We also sang Christmas and Epiphany carols, which was a nice treat for me, as I was raised on the Novus Ordo, and rather liked the Three Hymn Sandwich when the hymns were old and good and not about dancing a New Church into being.
Because of the carols and the Missa de Angelis, it didn't really matter about the homily. (All I will say about the homily is that I spent it thinking about how this elderly priest had remained faithful to his priesthood while others had run away; how much he seemed to love his people; how Scotland now has so few priests, men who should rest now cannot; and how I once heard a Jesuit scholastic give a very good homily on the Epiphany.) There was no communion rail, so I didn't receive communion. B.A. boldly plunked himself on his knees and stuck out his tongue, but I was not as brave as he. I decided to wait until the real, traditional, January 6 Epiphany.
When Mass had ended, the priest referred to the customs of the liturgical year--in this case not singing Christmas carols after Epiphany--as "all that rubbish." His thoughts were wandering, and he seemed slightly confused, and although I wished very much priests would stop calling our traditions rubbish, I thought again that he was still there and, despite everything, the congregation was still there in that rare village Catholic church. But for how much longer?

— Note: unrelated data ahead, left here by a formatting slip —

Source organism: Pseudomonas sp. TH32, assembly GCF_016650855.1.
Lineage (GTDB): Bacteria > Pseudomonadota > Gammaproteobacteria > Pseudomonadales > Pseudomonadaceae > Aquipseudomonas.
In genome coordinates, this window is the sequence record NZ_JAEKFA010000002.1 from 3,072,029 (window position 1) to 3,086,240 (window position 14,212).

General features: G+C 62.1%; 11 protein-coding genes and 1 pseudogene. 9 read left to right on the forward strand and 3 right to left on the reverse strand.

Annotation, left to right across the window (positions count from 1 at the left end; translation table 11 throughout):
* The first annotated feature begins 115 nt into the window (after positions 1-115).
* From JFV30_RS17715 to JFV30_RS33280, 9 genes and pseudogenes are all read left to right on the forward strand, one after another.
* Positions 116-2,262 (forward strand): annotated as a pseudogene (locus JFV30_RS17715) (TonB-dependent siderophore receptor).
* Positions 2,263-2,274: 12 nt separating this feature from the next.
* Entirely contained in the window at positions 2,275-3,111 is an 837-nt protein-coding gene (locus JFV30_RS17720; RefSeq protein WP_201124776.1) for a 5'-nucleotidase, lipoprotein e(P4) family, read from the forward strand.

Last night, January 6, I met B.A. in a train station and we walked the rest of the way to Mass together. Edinburgh was cold and dark but fine, thanks be. B.A. took his place in the choir pews at the back, and I took my place in the fifth row to the left. Behind me the pillars of the parish assembled. The man who always sits in front of me sat in front of me. The organist played a stately melody. A bell rang; we stood. Our priest appeared in gold vestments behind two acolytes. The schola--B.A.'s baritone, the Master's tenor, and the Bass's bass doubled by that of a visitor from London--began to sing:
"Ecce advénit Dominátor Dóminus: et regnum in manu ejus et potéstas et imperium..."
The two readings were two of the three read on Sunday in Scotland in English and that day in Poland in Polish. Our priest sang them in Latin as we read and/or listened along, the English (or Polish) before the eyes of those who wished it.
Gold, frankincense and myrrh.
Afterwards we greeted each other with "Happy New Year" and "Happy Epiphany." We said, "See you Sunday!"